Sot Vanny (left) and Mao Hoeung (centre) arrive at Phnom Penh Municipal Court yesterday morning for questioning. Pha Lina
Accused soldiers’ superior off-limits
Fri, 29 April 2016 ppp
Meas Sokchea and Shaun Turton
A Phnom Penh Municipal Court judge yesterday prohibited lawyers for two opposition lawmakers beaten outside parliament last year from probing the suspects for the name of their commander in the Prime Minister’s Bodyguard Unit.
Soldiers Mao Hoeung, 34; Sot Vanny, 45; and Chhay Sarith, 33 – all members of the premier’s elite corp – yesterday faced their first day of trial, charged with intentional violence with aggravating circumstances and property damage over the October 26 attack on Cambodia National Rescue Party parliamentarians Kong Saphea and Nhay Chamroeun, who were dragged from their cars and beaten by at least 16 men.
The charges carry sentences of up to five years each. Under questioning by Sam Sokong, a lawyer for the victims, Sarith, the only suspect to take the stand yesterday, admitted that he and his co-defendants were Bodyguard Unit members, though the line of questioning soon strayed into territory that deputy prosecutor Sin Vireak claimed was unsuitable.
“You work in the bodyguard unit. Did you come to the parliament by yourself or were you ordered? And who did you report to?” Sokong asked Sarith during the two-hour hearing.
“I came by myself,” Sarith answered, before addressing the second query by saying, “I would like not to answer.”
Almost immediately after the question, Vireak interjected.
“This is a case of an individual committing an offence. If [the lawyer asks] questions [like this] it affects the individual’s rights. Please don’t raise [this question] in the trial,” Vireak said, before asking judge Yeng Sok Na to prohibit the plaintiff’s lawyers from asking questions relating to the men’s superiors, a request Sok Na granted.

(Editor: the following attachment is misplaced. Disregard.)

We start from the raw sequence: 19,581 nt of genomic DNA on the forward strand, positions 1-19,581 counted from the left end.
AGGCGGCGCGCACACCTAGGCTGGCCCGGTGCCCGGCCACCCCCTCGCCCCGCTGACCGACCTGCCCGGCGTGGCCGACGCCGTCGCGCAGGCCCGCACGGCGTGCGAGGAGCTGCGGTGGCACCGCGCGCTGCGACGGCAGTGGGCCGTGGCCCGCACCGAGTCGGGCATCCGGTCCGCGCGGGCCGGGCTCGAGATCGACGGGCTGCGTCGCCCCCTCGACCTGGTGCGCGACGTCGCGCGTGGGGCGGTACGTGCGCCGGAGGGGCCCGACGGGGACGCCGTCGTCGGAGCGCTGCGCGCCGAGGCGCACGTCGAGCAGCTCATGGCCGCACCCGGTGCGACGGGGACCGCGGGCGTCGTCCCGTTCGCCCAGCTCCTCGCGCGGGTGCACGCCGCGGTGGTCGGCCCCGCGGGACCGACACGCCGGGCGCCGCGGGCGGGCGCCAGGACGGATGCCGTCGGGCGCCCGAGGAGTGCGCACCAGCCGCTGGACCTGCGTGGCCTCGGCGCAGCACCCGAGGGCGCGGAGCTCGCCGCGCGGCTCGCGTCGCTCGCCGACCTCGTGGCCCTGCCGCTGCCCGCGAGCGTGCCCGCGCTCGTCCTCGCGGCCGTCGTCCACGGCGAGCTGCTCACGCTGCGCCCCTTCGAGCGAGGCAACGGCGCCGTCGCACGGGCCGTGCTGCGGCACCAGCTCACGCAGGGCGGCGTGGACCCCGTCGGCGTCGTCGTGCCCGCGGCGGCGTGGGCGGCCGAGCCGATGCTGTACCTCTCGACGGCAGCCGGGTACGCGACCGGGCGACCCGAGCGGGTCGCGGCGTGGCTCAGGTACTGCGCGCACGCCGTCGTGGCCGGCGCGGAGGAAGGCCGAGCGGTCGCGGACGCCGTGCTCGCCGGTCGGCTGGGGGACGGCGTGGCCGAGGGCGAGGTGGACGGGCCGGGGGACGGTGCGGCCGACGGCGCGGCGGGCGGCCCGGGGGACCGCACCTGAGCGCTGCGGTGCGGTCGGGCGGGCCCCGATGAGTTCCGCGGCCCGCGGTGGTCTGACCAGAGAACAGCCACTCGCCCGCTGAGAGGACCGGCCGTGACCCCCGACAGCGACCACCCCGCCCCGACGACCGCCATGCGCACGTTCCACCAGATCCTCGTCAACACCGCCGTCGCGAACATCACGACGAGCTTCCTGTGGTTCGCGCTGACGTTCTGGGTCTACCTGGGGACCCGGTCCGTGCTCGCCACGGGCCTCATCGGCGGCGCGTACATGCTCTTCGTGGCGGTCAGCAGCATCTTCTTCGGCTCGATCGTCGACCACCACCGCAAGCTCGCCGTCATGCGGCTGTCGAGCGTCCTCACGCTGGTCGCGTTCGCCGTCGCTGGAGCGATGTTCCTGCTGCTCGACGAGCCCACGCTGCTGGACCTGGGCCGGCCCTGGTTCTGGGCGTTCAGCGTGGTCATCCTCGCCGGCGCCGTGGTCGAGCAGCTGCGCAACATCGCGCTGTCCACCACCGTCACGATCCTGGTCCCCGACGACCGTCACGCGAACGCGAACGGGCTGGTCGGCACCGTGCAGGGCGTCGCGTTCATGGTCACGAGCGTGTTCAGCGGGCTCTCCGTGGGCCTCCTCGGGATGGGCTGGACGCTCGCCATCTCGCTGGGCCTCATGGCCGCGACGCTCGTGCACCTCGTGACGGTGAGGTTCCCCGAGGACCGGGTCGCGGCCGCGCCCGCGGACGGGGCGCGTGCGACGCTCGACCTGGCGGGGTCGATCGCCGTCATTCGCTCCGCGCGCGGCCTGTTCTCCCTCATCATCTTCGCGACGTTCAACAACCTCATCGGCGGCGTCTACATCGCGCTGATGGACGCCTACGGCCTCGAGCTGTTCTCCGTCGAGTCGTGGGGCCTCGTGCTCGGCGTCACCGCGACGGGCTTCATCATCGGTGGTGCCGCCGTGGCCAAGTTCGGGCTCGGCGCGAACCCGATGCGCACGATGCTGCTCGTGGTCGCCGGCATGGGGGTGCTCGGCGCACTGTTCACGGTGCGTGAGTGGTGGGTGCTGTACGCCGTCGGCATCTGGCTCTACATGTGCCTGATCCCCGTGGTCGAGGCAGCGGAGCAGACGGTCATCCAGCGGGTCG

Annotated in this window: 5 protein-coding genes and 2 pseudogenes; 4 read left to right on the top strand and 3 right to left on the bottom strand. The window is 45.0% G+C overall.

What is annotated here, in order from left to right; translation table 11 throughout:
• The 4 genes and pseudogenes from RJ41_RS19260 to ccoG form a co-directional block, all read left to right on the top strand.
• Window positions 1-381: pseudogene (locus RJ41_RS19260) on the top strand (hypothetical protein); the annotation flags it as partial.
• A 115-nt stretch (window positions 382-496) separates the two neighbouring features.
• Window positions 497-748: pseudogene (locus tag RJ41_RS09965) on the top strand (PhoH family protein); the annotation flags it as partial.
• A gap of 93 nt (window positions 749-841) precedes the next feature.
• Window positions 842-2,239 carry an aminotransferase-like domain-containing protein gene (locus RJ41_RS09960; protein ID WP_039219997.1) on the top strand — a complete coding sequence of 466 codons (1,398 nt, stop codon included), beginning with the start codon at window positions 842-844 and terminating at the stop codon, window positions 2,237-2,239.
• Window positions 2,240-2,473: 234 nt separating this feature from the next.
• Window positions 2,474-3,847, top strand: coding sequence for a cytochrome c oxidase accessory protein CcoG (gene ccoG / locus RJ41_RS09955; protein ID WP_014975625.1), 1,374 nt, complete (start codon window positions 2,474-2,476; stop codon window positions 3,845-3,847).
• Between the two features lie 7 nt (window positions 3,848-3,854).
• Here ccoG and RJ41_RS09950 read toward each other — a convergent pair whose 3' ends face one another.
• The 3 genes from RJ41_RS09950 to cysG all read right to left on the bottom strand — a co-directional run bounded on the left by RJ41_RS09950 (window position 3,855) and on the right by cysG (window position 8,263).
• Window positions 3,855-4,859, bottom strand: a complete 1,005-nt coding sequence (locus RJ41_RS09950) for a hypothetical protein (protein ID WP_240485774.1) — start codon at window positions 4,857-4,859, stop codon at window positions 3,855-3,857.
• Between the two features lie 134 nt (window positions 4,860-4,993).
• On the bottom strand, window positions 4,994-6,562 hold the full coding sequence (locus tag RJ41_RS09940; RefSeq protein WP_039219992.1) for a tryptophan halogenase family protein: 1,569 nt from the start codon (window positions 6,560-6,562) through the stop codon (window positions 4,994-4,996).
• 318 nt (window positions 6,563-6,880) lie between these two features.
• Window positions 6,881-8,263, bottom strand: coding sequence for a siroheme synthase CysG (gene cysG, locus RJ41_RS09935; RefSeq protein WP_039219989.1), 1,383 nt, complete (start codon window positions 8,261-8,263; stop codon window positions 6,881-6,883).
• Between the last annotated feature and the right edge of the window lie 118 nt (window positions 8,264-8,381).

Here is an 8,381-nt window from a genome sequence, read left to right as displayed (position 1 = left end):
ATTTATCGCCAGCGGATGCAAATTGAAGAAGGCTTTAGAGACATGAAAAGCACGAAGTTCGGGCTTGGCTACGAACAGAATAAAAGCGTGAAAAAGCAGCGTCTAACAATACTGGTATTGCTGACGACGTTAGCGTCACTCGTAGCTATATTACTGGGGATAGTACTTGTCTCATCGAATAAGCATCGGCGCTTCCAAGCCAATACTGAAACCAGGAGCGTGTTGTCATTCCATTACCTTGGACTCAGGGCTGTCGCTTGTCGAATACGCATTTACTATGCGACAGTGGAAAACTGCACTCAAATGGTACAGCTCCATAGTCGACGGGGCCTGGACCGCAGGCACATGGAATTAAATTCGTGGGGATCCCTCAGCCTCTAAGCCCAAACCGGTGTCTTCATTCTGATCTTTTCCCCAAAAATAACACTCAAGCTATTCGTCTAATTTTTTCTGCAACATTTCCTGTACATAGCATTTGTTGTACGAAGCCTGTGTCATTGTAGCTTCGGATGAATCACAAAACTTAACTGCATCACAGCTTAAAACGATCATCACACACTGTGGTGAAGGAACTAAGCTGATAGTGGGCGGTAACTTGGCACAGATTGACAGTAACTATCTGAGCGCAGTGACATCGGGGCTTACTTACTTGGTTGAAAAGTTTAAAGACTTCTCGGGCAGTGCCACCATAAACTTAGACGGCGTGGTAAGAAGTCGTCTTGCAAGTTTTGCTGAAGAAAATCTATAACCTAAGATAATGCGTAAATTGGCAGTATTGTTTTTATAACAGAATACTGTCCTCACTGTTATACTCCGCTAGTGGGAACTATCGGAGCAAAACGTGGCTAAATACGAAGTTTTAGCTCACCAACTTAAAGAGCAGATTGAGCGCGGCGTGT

Sok Na said the victims’ lawyers could submit the relevant questions for his consideration.
Evidence revealed by the Post yesterday suggests soldiers were ferried from a Bodyguard Unit base in Takhmao district – which is under the command of deputy Bodyguard Unit chief Lieutenant General Deang Sarun – to the parliament on the day of the attack. The Post has been unable to contact Sarun.
The assault took place following a demonstration by thousands of pro-CPP supporters who were calling for CNRP acting president Kem Sokha to step down as the National Assembly’s first vice president.
After the attack, the bodyguards’ chief commander, Lieutenant General Hin Bun Heang, denied involvement by the unit, which is under the command of the premier, who alluded to the protest the day before it happened but has denied the ruling Cambodian People’s Party orchestrated the violence.
In a recent interview, Saphea – who, like Chamroeun, opted not to attend yesterday – identified Sarith as the man who ripped him out of his car.
Saphea recalled Sarith spoke into a walkie-talkie while gesturing to his car as he approached.
Yesterday, under questioning by judge Sok Na, Sarith, however, maintained he did not know his victim was an opposition lawmaker during the attack. “I did not know. If I knew, I would not have dared to beat him. I confessed when I found out he was a lawmaker,” said Sarith, who appealed for a lenient sentence.
Sarith admitted he had beaten the lawmakers, who he claimed insulted him, but rejected the charge of property damage, which relates to the damage sustained by the victims’ cars.
“His car stopped and the window opened and he shouted at us that we were ‘youn’s puppets’ and asked ‘why did you come here?’”, Sarith said, using a word for Vietnamese people some consider derogatory.
“I went to open the door [of the car]. I beat him once with my hand on his face, pulled him down from the car and kicked him one time on the body.”
After the hearing, Sokong told reporters he would push the court to permit questions about the Bodyguard Unit commanders at the next hearing, scheduled for May 10.
While a total 16 men were seen participating in the beating on video, Phil Robertson, deputy director of Human Rights Watch’s Asia Division, said the government wanted the case to finish with just the three suspects.
“The take away is that this trial is all for show, the real truth of the breadth of this brutal, orchestrated attack will not come out, and the Cambodian judiciary remains a trusted lap-dog of the CPP,” Robertson said.